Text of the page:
Analysis shows $5.2 billion more in revenues than OMB’s FY ‘23 and ‘24 estimates, as labor contract costs are expected to absorb significant resources
City Hall, NY – Today, the New York City Council unveiled its Fiscal Year (FY) 2024 Preliminary Budget Tax and Economic Forecast, with key findings on the national and local economies, as well as tax revenue projections. The Council forecasts a brief and mild downturn, with income continuing to grow but a modest decrease in private sector employment in the second half of 2023. Yet, tax revenue growth will still exceed New York City Office of Management and Budget’s (OMB) projections by $5.2 billion in FY 2023 and FY 2024. Despite the significantly higher revenue estimates than OMB, the Council recognizes major demands on resources to cover outstanding labor contract settlements and other costs. Yet, the Council estimates these fiscal years will conclude with budget surpluses that allow commitments to thoughtfully targeted investments in support of essential services, while addressing expected outyear gaps.
“The Council’s economic and budget forecast shows that the City can weather economic challenges and unrecognized budget costs without neglecting investments in essential services for New Yorkers,” said Speaker Adrienne Adams. “Our economists have consistently provided realistic forecasts that allow us to approach the difficult act of balancing fiscal responsibility with smart investments in services for New Yorkers with clear eyes to foster the City’s economic success. Their guidance previously led us to advocate that OMB bolster reserves while protecting essential services, resulting in the City’s recent bond rating upgrade. The budgetary analysis of the various financial forecasters discloses a similar story as those of the Council’s economists, indicating stronger revenue growth than OMB’s projections.”
“For all the ‘doom-and-gloom’ fiscal projections by OMB, our economists paint a different picture with the same numbers,” said Council Member Justin Brannan, Chair of the Committee on Finance. “The Council’s economic experts have been proven more accurate many times over the years, and as was true last year, OMB seems to again be underestimating the durability of our city’s economy as measured in tax revenue and wage growth. We know the best way to worsen a financial crisis is to unnecessarily cut programs and leave our New Yorkers in free fall. Given that economists expect moderately positive outcomes, now is not the time for extreme budget decisions that indiscriminately cut services. While there are economic challenges, and tax revenue growth will be modest, our city must prioritize our resources to actively support New Yorkers building their lives and generating economic activity. There is a need for responsible budgeting and the resources exist to protect essential programs and services for New Yorkers. Now is exactly the time to reject unnecessary contraction, embracing meaningful investments in the people of our city to generate positive economic outcomes. When we focus on equity and efficiency, we build a New York City that works for everyone.”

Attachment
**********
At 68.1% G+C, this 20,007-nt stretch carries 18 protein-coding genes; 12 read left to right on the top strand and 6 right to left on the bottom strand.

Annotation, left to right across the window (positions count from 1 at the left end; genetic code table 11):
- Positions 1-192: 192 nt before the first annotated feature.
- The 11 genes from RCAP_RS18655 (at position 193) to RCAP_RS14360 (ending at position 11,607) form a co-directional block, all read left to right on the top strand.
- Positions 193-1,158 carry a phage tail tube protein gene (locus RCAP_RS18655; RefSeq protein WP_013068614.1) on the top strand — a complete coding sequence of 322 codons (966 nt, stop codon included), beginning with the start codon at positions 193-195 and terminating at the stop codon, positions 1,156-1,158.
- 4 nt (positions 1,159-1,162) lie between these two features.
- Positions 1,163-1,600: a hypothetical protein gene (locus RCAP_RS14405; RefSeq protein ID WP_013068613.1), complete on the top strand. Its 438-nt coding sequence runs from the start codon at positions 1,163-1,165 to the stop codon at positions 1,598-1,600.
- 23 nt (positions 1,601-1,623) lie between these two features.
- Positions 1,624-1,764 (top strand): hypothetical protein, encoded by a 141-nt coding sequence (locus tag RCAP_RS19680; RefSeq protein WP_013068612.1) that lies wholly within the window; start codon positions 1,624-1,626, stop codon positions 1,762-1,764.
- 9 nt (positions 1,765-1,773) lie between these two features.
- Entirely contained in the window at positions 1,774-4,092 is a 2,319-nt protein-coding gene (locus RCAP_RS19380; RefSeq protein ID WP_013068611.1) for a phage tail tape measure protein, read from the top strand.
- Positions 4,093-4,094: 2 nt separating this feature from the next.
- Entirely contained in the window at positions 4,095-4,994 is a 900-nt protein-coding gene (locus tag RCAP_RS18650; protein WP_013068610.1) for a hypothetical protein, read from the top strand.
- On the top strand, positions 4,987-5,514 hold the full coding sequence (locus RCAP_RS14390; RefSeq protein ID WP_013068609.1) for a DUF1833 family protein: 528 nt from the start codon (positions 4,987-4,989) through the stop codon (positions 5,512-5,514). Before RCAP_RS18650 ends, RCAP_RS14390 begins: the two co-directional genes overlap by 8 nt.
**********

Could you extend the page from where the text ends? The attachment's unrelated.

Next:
The Council identifies the City and national economies as showing strength in a post-pandemic recovery with people continuing to spend and total wage growth remaining positive. The Federal Reserve continues to raise interest rates to fight inflation, with an expected peak at 5 – 5.25 percent in the summer of 2023. Council economists forecast that New York City job losses will bottom-out at a decrease of 61,000 jobs, but they expect those jobs to be recovered within a year of the low. Economic recovery is anticipated to speed up once interest rates begin to decline. However, the pace will remain slow (less than 2% per year), in part due to slow growth of labor supply with retirements in the baby boom generation.
Even with historically slow revenue growth, the Council’s forecast is still substantially stronger than OMB estimates. The Council’s tax forecast expects mild growth in revenues through the Fiscal Year 2024 Financial Plan, averaging 2.2% through the FY 2023 – 2027 forecast period compared to the 5.1% rate of the past ten years. However, the Council projects substantially more revenues than OMB – $2.4 billion in the current FY 2023 and $2.8 billion in FY 2024, with similar amounts expected in the outyears.
Though Council economists foresee higher revenue projections and budget surpluses, cautionary spending is advised to cover outstanding labor settlements and other currently unrecognized costs. These include potential state budget impacts and additional resources to help asylum seekers. Despite this and recognizing FY 2023 General & Capital Stabilization Reserves most likely will be unnecessary, the Council projects FY 2023 and FY 2024 will end with surpluses. These surpluses are expected to be sufficient to cover investments that support the provision of critical City services for New Yorkers and help address outyear gaps.
The Council’s complete report is available here.